Forgive me for being pedantic. The USA the birthplace of modern democracy? Gee, I don’t know. More than 100 years before their revolution (the US’, that is), the Brits had already revolted against their monarchy (a king lost his head as a result). They endured a dictatorship (Cromwell’s) briefly, before settling on a democratic parliament.

  • Mark Robertson

    Oh dear, how depressing. All of us who fought on campuses in the late 80’s for democracy, freedom and a non-racial society, who campaigned against the NP’s ugly policies, who belived in a new SA free from racial classification, racial preferencing, group identities trumping the rights and freedom of the individual…were we all deluded? Has the wheel simply come full circle? Do we need a new freedom struggle? Has one elite simply been replaced by another? Is there any hope that SA will ever have a real ‘new dawn’ and become a nation of hope? I appeciate the truth of Sandile’s observation but the inherent sadness of his message is hardly inspiring. SA desparately needs a Barack Obama – of ANY race!

  • Jack D


    I feel your pain – I am from a similar background – in my case I did not even get access to a university (several tries) due to a having had a poor matric (the result of severe domestic “upheaval”) and I never qualified for student loans. Subsequently I self-educated through work and travel.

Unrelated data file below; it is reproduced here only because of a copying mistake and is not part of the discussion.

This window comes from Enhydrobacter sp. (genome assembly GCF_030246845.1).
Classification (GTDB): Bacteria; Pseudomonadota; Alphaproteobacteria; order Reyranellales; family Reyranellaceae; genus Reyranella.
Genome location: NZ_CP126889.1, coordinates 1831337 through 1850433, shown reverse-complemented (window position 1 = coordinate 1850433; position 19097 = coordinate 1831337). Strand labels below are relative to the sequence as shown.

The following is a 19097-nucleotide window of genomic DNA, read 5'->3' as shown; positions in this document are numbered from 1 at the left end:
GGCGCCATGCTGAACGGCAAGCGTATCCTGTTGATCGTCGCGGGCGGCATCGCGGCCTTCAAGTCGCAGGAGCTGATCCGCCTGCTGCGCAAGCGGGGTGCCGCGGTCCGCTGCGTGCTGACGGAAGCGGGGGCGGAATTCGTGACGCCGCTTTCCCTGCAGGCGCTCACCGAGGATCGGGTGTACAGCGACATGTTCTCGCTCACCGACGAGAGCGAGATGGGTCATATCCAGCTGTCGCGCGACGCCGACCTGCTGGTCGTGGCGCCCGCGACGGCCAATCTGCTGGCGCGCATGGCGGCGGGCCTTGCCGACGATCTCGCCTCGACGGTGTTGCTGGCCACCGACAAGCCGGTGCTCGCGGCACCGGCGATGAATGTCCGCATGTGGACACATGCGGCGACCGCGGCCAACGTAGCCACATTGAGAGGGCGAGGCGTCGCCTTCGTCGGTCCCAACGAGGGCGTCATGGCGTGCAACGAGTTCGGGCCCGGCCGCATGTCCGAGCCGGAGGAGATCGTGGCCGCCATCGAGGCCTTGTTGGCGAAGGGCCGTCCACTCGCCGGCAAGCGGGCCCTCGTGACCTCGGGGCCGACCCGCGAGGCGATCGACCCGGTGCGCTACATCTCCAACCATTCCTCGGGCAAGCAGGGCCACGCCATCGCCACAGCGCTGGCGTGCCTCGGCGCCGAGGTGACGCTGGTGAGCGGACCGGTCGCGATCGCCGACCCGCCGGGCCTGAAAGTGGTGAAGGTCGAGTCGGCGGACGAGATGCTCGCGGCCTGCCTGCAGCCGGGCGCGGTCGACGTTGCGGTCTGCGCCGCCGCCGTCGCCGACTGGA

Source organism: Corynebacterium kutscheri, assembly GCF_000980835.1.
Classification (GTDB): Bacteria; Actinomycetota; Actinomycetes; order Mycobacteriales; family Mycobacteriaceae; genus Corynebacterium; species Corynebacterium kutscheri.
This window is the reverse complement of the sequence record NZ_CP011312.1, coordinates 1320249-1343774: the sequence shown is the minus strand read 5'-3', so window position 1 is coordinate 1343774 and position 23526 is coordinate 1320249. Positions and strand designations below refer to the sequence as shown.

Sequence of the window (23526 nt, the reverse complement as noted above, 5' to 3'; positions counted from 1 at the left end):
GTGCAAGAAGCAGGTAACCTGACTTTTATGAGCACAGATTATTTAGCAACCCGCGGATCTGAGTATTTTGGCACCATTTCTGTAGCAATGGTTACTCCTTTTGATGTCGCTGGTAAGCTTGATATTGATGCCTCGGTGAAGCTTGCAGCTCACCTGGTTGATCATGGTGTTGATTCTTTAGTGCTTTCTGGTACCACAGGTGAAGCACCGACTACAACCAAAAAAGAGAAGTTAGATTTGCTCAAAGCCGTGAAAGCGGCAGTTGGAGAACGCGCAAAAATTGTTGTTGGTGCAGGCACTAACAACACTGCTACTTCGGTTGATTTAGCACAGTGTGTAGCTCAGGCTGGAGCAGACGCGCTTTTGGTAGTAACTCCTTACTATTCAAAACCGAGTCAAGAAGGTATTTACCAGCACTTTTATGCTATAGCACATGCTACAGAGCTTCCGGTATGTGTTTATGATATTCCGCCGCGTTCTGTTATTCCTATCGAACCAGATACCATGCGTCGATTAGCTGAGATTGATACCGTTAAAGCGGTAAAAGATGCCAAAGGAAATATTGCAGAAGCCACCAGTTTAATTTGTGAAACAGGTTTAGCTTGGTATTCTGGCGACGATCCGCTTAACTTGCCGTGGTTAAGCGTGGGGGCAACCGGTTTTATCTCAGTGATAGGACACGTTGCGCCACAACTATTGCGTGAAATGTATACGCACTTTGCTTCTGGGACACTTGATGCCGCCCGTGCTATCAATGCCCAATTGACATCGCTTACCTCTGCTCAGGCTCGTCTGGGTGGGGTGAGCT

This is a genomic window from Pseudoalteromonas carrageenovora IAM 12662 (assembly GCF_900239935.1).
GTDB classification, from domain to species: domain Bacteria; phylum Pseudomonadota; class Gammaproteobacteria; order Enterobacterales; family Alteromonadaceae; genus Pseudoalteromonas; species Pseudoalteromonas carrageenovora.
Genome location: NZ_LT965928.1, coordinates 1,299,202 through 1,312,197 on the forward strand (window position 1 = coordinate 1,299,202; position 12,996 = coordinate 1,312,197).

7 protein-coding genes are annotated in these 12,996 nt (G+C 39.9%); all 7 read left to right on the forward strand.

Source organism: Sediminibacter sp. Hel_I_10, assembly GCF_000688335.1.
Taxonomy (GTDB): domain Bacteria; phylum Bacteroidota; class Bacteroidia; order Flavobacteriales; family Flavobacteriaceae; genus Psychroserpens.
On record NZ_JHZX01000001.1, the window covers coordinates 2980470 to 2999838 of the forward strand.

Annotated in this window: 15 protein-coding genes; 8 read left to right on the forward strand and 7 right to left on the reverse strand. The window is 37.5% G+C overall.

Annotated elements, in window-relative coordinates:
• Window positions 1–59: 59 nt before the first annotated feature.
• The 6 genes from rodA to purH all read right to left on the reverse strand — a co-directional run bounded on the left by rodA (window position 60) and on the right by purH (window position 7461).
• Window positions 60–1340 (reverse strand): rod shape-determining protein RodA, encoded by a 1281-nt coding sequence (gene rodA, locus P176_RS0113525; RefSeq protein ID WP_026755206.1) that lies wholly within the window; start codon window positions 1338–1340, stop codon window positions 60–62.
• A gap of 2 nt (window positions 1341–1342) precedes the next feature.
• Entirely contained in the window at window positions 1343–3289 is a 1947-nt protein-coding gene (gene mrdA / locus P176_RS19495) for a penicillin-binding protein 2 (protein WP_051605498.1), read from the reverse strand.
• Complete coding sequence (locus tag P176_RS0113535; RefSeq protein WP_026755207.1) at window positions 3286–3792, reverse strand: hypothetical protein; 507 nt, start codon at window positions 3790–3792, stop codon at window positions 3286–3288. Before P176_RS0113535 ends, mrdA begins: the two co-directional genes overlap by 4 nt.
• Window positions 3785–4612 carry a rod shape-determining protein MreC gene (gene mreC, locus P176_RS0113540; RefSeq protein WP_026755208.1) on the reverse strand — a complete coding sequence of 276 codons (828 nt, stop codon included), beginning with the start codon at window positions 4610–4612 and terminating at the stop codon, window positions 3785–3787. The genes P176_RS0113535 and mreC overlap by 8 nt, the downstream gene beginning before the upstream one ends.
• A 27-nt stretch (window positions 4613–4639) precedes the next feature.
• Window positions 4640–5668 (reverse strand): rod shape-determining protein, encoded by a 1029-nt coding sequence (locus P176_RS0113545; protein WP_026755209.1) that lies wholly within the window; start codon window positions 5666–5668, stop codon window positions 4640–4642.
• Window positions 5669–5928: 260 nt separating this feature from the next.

Unfortunately the severity of the system of apartheid, and the duration thereof (think about it), and the relative minority of white South Africans who actually openly opposed it while in place, and the fact that every second white South African nowadays claim to have not supported apartheid then, means “no cigar” either for you – or for me. Point is – how does one distinguish or determine who benefited and who didn’t? However, we live in a country where those few who did not benefit, are paying the price for those who did. Tough one.

    No one would blame you for leaving the country if it is out of desperation, (as I have done too in the past) but let me ask you this (because you did not clarify):

    Why not just do, what you have to do, to comply with BEE requirements? What’s the problem exactly? Do you oppose it, or is it practically impossible?

  • Oldfox

    ZXP, spaghetti

    Democracy began in ancient Greece, and evolved over many centuries. The USA version was greatly influenced by John Locke of England, and Jean Jacques Rousseau of France. The modern day judicial branch of the American government evolved from courts established under Feudalism (i.e. not democracy) in Europe.

  • Oldfox


    Very true. Seems like we’re decades away from a non racial society. A pity Mandela did not serve a second term.

  • Colin